Retail for smartphone users on the go
Online retailer Well.ca has partnered with Procter and Gamble (P&G) to launch a virtual store in downtown Toronto.
The virtual store is located inside a Toronto building near a subway station and consists of photographic representations of products. Consumers can download an app on site (or from the iPhone, Blackberry, Windows Phone or Android app stores) and use their smartphones to scan product QR codes and complete their electronic checkout. Products are delivered to customers’ home with no additional charge.
The store, which launched today and will remain open until April 30, features 120 P&G products including Pampers diapers, Tide laundry detergent and Crest toothpaste.
“What we’re trying to do is let Canadians imagine what shopping can be like in the future,” said Paige Malling, vice-president of marketing for Well.ca. “We wanted to create this space and let Canadians see that there’s lots of different ways to shop, whether it’s online or in the store or a virtual store.
“[P&G] is a great partner to work with, especially because they have a lot of expertise in building shelves and those types of things which, as an online store, we don’t necessarily have that experience. And they’re really forward in terms of e-commerce and what they want to do with it.”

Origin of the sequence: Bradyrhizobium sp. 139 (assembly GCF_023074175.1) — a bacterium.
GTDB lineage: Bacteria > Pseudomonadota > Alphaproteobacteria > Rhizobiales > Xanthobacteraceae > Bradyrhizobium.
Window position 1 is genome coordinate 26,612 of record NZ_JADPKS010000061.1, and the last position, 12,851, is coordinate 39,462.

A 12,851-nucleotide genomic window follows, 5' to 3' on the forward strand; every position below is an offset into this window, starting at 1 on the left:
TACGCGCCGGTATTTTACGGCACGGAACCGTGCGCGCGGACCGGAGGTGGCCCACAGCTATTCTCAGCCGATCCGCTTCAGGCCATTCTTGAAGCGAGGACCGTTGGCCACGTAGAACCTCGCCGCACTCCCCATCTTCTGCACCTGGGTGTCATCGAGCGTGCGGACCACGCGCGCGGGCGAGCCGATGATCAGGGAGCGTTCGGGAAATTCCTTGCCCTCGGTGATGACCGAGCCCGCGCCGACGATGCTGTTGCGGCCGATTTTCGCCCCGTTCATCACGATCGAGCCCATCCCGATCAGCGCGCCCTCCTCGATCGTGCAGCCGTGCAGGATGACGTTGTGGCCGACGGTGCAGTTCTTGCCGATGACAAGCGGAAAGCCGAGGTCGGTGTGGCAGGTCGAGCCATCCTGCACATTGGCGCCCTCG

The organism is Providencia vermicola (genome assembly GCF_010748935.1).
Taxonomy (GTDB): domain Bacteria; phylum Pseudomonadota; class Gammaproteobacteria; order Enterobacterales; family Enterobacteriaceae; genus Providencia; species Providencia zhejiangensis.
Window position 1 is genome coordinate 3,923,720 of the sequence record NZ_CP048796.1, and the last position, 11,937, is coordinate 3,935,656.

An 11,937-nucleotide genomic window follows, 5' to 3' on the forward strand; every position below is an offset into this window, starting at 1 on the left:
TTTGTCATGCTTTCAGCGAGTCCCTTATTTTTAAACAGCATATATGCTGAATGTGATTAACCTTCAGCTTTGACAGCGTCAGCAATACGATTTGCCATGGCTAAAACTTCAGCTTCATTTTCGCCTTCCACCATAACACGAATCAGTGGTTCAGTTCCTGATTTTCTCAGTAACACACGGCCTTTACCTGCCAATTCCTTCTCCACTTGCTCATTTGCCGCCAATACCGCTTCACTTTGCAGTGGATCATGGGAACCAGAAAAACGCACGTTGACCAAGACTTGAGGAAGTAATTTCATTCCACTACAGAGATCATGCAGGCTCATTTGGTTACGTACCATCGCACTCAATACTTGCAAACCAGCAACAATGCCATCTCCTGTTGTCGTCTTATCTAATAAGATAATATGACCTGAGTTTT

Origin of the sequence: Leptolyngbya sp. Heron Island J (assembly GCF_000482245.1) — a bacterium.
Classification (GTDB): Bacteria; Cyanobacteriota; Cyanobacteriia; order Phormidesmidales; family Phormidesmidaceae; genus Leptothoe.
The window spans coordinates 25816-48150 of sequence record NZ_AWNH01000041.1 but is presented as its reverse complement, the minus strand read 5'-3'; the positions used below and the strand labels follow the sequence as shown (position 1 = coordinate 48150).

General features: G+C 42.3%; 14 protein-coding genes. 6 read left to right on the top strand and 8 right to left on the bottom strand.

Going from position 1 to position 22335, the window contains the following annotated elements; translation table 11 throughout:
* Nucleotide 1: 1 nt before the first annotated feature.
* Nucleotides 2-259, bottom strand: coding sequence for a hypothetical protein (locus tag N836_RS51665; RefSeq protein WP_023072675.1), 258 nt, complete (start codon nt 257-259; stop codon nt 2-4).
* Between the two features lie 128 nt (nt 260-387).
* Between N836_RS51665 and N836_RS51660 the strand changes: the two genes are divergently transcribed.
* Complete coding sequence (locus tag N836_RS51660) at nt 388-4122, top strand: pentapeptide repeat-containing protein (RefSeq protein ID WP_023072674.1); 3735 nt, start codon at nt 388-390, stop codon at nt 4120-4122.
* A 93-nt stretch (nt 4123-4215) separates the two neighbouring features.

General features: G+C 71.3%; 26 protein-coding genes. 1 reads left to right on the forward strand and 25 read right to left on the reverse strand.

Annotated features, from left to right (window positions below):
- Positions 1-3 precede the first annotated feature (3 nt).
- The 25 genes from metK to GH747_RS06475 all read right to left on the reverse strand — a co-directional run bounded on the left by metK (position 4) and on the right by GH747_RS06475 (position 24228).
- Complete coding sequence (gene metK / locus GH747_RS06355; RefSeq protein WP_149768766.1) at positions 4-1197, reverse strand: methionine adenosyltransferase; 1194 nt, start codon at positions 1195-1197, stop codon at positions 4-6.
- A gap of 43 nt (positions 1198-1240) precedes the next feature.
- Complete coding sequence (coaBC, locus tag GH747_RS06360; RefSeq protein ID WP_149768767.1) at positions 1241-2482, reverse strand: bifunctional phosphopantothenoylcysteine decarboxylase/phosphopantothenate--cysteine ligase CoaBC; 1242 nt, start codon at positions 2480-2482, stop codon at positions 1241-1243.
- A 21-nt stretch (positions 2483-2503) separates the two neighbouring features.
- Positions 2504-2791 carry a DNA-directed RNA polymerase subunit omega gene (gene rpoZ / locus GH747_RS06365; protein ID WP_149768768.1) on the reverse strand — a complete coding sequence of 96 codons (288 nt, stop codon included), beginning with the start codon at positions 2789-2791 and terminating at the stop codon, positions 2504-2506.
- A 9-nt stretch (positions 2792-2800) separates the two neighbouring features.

Malling said Well.ca was inspired by similar executions elsewhere in the world, including South Korean agency Cheil Worldwide’s virtual version of a Homeplus grocery store, which won the Grand Prix award at the Media Lions competition in Cannes last year.
Malling pointed out that the Well.ca initiative was the first of its kind in North America and differed from previous virtual stores in terms of the variety of products on offer and the existence of apps for a wider range of smartphones.
“We really wanted to bring it to Canada first,” said Malling. “It’s really a very visual experience, coming down and seeing the walls, and we wanted to let Canadians have that opportunity.”
Well.ca is publicizing the store with online and poster advertising. Well.ca developed the digital assets in-house and enlisted the help of Toronto-area firm Brandfire Marketing Group on the print creative.